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Financials Gain More Prominence in Latest Low Vol Rebalance

Strong USD Sukuk Issuance in 2017

Is There an Optimal Strategy for Withdrawing Funds From a 401(k) Savings Account?

Whether the Market Is Overvalued or Not, It Can Pay to Rebalance

Exploring Dividends in Peru

Financials Gain More Prominence in Latest Low Vol Rebalance

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Fei Mei Chan

Director, Index Investment Strategy

S&P Dow Jones Indices

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Volatility has been generally subdued so far this year.  In the latest rebalance, the S&P 500® Low Volatility Index’s most significant sector shift was to Financials (adding 5% to bring the sector to 21% of the index).  Allocation in the remaining sectors did not deviate too far from the last rebalance. Technology’s weight, which increased significantly after May 2017’s rebalance, declined 1% but is still more than one-tenth of the index.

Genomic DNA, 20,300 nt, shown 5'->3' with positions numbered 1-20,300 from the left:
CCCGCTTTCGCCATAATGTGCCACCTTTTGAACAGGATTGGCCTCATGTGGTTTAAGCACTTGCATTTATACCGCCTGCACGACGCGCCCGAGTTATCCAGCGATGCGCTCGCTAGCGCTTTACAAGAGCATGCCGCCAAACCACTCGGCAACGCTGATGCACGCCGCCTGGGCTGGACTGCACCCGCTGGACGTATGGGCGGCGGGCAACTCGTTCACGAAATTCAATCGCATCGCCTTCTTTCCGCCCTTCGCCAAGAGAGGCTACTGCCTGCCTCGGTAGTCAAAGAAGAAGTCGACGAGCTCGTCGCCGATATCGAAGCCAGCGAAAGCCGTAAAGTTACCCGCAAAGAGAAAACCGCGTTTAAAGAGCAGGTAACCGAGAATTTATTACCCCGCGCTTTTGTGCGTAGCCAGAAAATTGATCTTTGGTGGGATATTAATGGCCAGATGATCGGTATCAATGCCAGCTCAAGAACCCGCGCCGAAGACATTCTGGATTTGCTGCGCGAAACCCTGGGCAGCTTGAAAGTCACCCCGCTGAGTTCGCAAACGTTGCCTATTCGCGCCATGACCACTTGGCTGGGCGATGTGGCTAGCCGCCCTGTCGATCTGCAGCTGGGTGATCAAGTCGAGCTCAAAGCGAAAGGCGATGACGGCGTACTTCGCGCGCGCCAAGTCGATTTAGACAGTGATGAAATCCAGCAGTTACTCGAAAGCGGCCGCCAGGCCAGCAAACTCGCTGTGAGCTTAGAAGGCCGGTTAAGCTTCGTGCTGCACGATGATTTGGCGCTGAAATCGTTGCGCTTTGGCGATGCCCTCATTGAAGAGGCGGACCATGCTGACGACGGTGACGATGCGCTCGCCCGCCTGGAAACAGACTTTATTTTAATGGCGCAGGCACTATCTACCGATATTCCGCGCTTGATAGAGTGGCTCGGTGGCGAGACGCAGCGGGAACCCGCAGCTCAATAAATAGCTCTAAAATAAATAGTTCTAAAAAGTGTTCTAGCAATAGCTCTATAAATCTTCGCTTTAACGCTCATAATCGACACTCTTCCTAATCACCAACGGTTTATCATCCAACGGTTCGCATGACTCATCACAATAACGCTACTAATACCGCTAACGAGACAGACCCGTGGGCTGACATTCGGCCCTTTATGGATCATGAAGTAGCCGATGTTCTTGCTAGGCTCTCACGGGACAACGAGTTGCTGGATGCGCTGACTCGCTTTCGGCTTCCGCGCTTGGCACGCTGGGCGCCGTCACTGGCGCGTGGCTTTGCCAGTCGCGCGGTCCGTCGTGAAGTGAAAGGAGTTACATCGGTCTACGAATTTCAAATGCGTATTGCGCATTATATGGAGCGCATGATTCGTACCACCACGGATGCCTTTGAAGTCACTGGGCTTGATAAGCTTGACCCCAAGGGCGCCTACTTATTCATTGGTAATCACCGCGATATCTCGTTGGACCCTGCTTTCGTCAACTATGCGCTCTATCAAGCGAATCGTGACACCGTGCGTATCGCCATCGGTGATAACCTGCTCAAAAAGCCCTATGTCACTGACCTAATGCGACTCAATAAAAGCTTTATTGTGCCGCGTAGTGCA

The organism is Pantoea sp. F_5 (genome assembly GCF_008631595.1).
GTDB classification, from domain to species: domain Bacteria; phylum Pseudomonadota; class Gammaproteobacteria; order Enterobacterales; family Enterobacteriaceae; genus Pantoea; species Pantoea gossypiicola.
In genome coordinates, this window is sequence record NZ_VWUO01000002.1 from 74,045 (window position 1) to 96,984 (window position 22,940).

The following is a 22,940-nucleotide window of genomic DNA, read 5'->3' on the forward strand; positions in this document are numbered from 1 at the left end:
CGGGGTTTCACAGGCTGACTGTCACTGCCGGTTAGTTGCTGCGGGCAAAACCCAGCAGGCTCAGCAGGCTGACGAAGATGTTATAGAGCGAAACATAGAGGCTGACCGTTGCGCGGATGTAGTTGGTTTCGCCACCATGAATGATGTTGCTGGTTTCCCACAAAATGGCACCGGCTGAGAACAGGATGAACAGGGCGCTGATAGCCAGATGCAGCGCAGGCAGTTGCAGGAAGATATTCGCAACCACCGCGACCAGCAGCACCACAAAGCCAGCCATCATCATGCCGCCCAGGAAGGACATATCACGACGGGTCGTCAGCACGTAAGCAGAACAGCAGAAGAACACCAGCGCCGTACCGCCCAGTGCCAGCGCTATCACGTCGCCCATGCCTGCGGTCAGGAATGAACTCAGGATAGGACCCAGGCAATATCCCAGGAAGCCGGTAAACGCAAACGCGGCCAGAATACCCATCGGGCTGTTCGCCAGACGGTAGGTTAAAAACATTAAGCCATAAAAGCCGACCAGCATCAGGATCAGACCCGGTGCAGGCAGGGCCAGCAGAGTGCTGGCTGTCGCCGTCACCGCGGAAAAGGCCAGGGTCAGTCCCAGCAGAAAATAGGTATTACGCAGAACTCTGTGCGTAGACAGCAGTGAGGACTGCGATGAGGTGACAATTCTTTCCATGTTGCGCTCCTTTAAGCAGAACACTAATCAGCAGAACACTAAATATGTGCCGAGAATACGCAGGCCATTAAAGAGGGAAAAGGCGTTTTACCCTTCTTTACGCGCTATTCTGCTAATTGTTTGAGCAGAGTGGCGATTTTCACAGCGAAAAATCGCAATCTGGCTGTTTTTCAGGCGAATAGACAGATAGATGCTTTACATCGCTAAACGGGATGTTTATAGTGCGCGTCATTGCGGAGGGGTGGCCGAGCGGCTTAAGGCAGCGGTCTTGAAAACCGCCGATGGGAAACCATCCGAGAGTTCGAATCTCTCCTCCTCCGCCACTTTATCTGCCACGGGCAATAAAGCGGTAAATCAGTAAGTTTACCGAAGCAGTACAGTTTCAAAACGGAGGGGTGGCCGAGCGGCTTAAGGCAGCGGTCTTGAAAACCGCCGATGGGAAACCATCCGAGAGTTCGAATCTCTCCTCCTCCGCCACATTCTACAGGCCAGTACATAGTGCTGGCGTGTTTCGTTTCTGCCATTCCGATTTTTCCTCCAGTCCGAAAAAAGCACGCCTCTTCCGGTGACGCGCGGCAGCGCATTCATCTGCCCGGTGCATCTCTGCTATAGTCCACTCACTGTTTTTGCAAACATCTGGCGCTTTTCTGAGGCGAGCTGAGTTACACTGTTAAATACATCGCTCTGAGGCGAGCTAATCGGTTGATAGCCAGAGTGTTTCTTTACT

The methodology for the S&P 500 Low Volatility Index screens for constituents at the stock level, but using S&P 500 sectors as a proxy is often helpful in gaining a better understanding.  The trend of declining volatility persisted in all but the Telecom sector (see chart below).  Not surprisingly, Financials was among the sectors that declined the most in volatility.

The posts on this blog are opinions, not advice. Please read our Disclaimers.

Strong USD Sukuk Issuance in 2017

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Michele Leung

Director, Fixed Income Indices

S&P Dow Jones Indices